Dangerous drugs fall under the legal umbrella of a “defective product.” In North Carolina, an injured patient must be able to prove that someone who made the drug (or made it available to them) was negligent.

Negligence, in the broad legal sense, means you are able to prove four things:

  • Duty of Care: The defendant had a duty of care to prevent an unreasonable risk of harm to the plaintiff, either under law or by exercising “ordinary care” as a “reasonable person” would
  • Breach: The defendant breached their duty of care.
  • Proximate Cause: The breach in the defendant’s duty of care directly caused harm to the plaintiff
  • Damages: The harm caused to the plaintiff led to losses that can be recovered through the legal system. This includes both financial losses, like hospital bills, and non-financial losses, like mental anguish.

In the case of dangerous drugs, a defendant’s breach in their duty of care usually means that they either:

  • Failed to adequately warn the user of the drug’s risks (N.C.G.S. § 99B-5)
  • Deceived regulatory bodies when submitting the drug for approval
  • Generally allowed the release of a product they knew or should have known would cause unreasonable risk of harm (N.C.G.S. § 99B-4)

Importantly, the injured plaintiff must have been someone the drug manufacturer expected to take the drug. The plaintiff must also have been using the drug as directed. 

In some instances, if the drug were altered somehow, such as by mishandling in the retail pharmacy setting, then the drug manufacturer cannot be held liable for that alteration’s risks. In these cases, the retail pharmacy or their pharmaceuticals distributor will be the defendant.

There are many other dangerous drug laws in North Carolina that you can discuss with an experienced drug injury lawyer, but the most important one is this: North Carolina has a statute of repose of six years from the sale or provision date. This means injured patients have a limited amount of time to pursue their case.

Talk to a Dangerous Drug Accident Lawyer in Charlotte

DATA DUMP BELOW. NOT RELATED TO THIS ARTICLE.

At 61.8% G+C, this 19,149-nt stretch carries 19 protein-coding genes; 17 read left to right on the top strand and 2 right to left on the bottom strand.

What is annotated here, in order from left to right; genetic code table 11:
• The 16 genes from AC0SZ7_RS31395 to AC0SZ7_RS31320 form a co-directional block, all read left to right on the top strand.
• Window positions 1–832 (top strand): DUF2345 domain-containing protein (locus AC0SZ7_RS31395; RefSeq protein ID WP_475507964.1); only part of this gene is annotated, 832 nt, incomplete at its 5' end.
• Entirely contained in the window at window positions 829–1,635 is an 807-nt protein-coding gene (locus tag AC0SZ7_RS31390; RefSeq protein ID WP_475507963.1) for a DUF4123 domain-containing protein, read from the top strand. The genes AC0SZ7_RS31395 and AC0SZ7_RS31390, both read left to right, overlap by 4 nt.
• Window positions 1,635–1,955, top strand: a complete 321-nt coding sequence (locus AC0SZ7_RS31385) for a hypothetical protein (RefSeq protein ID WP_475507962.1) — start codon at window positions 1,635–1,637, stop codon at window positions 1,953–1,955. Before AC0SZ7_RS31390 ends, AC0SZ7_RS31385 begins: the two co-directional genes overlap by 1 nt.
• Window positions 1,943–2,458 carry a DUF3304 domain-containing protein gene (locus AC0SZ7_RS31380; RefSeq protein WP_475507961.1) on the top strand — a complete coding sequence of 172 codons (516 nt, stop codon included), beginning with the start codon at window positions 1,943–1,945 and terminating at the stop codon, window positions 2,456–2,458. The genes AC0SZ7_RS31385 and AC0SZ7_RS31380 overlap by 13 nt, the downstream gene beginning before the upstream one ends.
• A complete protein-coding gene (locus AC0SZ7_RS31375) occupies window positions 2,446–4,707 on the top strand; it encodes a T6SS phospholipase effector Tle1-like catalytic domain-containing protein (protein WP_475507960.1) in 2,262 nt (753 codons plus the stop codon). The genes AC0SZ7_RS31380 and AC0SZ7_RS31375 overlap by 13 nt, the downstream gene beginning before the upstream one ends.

You and your family deserve to know your legal options when someone has been hurt by a dangerous drug. 

Drug companies have powerful lawyers, as do the insurance companies that represent them. Without an experienced legal representative, you may be scared into accepting an unfairly low settlement or withdrawing your claim entirely. Only a lawyer experienced with product liability cases in North Carolina can tell you for sure whether your case has a fighting chance of resulting in compensation.

Schedule a free consultation with a North Carolina defective drug attorney today when you call (855) 971-0559 or contact us online

The list of prior client settlement results and client reviews/testimonials, do not constitute a promise of any particular result in any particular case, as each and every case is unique. Each case was handled on its own merit, and the outcome of any case cannot be predicted by a lawyer or law firms past results.

If a recovery or settlement by trial is made, the client will be responsible for costs advanced in addition to attorney fees. Client remains responsible for costs, expenses and disbursements, including medical bills, within the scope of representation. The attorney’s contingency percentage will be computed prior to the deduction of expenses from the total recovery.

The principal office for Auger & Auger Law Firm is located at 717 S. Torrence St., Suite 101, Charlotte, NC. The attorneys and staff of Auger & Auger Law Firm work and process all of the firm’s files at the principal office location in Charlotte, NC. Other office locations listed on our website are satellite offices that are not staffed daily. Satellite offices are operated for the convenience of our clients and who live outside of the Charlotte, NC metro area and are unable to meet with us at our principal office location. All meetings at our satellite offices must be made by appointment only. Phone numbers for satellite offices forward to our principle office location in Charlotte, NC.